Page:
The U.S. has formally announced its intentions to open an embassy in Havana, bringing the Marine Corps a significant step closer to deploying uniformed embassy security guards to the tropical Caribbean island.

The decision to open formal diplomatic facilities was announced by July 1 by President Barack Obama July 1 at the White House. While U.S. officials said they have not finalized a specific date, Cuba's Foreign Ministry said embassies in both countries will be up and running on July 20.

When ever that does happens, Marines will guard a formal embassy in Havana for the first time since 1961 when diplomatic ties were severed with Cuba's communist government just two years after Fidel Castro's rise to power. It is likely to be a plum assignment, with the island known for its vibrant culture and beautiful vistas,

But only a few Marines will go. The Havana detachment will likely be on the smaller side of a typical six- to 20-Marine team, a Marine official said a Corps official in June. The official spoke on the condition of anonymity as they were who was not authorized to speak on the topic pending ongoing State Department negotiations.

More recently, a Marine officials said the call would be the State Department's, but it is standard for all embassies to have a detachment. State Department officials did not answer specific questions regarding the imminent Marine presence in Havana.

The reason the detachment would be small, according to one Cuba expert, is because Havana will be a low-risk post.

A State Department official said on background following the announcement that they "are confident the embassy in Havana will be able to operate similar to other embassies operating in restrictive environments." a following the announcement, "We're confident that our embassy in Havana will be able to operate similar to other embassies operating in restrictive environments.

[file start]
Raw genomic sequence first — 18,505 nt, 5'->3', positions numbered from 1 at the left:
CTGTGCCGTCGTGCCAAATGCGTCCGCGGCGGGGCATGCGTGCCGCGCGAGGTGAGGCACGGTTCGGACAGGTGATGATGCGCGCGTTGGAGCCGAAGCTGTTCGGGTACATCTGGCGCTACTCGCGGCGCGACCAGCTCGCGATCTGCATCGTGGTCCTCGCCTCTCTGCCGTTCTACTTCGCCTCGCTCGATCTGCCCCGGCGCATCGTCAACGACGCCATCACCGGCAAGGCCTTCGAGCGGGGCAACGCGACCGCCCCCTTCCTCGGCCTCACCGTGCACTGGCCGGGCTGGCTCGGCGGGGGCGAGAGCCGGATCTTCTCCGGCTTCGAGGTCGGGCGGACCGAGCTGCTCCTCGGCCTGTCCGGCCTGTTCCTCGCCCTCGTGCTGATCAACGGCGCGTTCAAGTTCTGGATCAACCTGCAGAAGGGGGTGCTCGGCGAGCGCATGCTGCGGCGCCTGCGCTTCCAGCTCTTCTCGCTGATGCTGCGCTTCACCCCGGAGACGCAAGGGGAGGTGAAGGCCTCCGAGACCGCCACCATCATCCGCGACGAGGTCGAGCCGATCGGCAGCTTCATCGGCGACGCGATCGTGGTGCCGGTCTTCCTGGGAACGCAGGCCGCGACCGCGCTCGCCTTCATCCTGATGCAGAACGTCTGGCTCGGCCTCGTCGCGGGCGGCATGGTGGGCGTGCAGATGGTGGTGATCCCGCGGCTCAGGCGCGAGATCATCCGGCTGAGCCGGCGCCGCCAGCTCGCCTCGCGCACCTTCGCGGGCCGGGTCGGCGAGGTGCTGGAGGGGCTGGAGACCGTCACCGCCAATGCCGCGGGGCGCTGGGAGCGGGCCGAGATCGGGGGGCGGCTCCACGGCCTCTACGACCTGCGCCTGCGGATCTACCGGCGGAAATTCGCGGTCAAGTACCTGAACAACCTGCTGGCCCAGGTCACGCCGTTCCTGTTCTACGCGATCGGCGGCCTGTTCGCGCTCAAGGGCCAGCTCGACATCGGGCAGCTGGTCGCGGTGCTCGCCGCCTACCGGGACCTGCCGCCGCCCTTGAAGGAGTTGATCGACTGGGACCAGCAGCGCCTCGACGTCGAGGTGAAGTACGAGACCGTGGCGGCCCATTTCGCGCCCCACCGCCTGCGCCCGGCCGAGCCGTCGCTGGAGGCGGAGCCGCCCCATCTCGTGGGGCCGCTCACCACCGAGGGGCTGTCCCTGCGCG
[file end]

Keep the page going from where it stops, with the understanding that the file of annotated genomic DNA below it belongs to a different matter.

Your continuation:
"We will be able to meet and exchange opinions with a variety of voices and views both within the government and outside," the official added. "We'll be able to engage a broad range of Cuban civil society and citizens. Every U.S. embassy faces a different set of constraints, but we believe we've made sufficient progress to begin embassy operations," the official added.

While the U.S. and Cuban governments have had antagonistic relations for more than half a century, Cuban citizens generally like the U.S., said William LeoGrande a professor of government at American University's School of Public Affairs and a repeat traveler to Cuba.

"Cubans like Americans. We've always had a cultural affinity and many Cubans would still like to come to the U.S.," he said, correctly predicting in early June that an announcement to open an embassy would be made within in a month.

Students of Princeton University walk along the streets of Havana, on June 17. State Department officials said diplomats stationed at the future U.S. Embassy in Cuba will be able to travel more freely around the country than they do now.


Many, in fact, rely on remittances to augment their income, sent by family that has already made it to the U.S.

So while protesters in hostile nations commonly burn U.S. flags outside embassy compounds, recent Associated Press photos show Cubans celebrating the incremental normalization of relations by sporting American flag-themed apparel or by flying the nation's flags alongside one another. Stars and Stripes alongside the Cuban flag.

That means Marines who go should have a great time when not on duty, added LeoGrande said. And the State Department official hinted at the level of free movement U.S. personnel might expect, even in their official capacities.

"On the issue of travel for our diplomats, what I can tell you is that the travel ... will be much, much more free and flexible than it is now," the officials said on background.

For now, however, U.S. personnel will continue to notify the Cuban government of their travel within the country, even if they are able to travel without approval.

LeoGrande cautioned that like any place, there are low-level risks that include mugging. But the Caribbean island is absent the sort of post-9/11 threats U.S. personnel face in other counties.

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